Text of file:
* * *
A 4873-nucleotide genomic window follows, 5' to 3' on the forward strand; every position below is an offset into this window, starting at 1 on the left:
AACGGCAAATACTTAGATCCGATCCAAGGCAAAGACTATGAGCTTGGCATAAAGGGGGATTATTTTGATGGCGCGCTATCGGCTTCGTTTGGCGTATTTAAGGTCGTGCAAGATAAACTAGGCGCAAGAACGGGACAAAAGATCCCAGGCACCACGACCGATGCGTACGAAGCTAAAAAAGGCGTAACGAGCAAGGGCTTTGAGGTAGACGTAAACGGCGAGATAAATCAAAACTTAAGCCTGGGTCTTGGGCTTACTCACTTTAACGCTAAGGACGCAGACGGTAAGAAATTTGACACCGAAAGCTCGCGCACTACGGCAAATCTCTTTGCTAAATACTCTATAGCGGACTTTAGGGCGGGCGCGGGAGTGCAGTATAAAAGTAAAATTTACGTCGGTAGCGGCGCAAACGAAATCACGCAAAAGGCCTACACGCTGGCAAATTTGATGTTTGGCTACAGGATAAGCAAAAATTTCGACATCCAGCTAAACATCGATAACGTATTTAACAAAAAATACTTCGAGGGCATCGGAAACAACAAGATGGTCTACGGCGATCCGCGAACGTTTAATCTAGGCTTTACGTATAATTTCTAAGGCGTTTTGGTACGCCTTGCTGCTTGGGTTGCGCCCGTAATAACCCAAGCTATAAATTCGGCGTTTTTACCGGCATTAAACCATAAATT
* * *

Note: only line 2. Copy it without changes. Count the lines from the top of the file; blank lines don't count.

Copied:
AACGGCAAATACTTAGATCCGATCCAAGGCAAAGACTATGAGCTTGGCATAAAGGGGGATTATTTTGATGGCGCGCTATCGGCTTCGTTTGGCGTATTTAAGGTCGTGCAAGATAAACTAGGCGCAAGAACGGGACAAAAGATCCCAGGCACCACGACCGATGCGTACGAAGCTAAAAAAGGCGTAACGAGCAAGGGCTTTGAGGTAGACGTAAACGGCGAGATAAATCAAAACTTAAGCCTGGGTCTTGGGCTTACTCACTTTAACGCTAAGGACGCAGACGGTAAGAAATTTGACACCGAAAGCTCGCGCACTACGGCAAATCTCTTTGCTAAATACTCTATAGCGGACTTTAGGGCGGGCGCGGGAGTGCAGTATAAAAGTAAAATTTACGTCGGTAGCGGCGCAAACGAAATCACGCAAAAGGCCTACACGCTGGCAAATTTGATGTTTGGCTACAGGATAAGCAAAAATTTCGACATCCAGCTAAACATCGATAACGTATTTAACAAAAAATACTTCGAGGGCATCGGAAACAACAAGATGGTCTACGGCGATCCGCGAACGTTTAATCTAGGCTTTACGTATAATTTCTAAGGCGTTTTGGTACGCCTTGCTGCTTGGGTTGCGCCCGTAATAACCCAAGCTATAAATTCGGCGTTTTTACCGGCATTAAACCATAAATT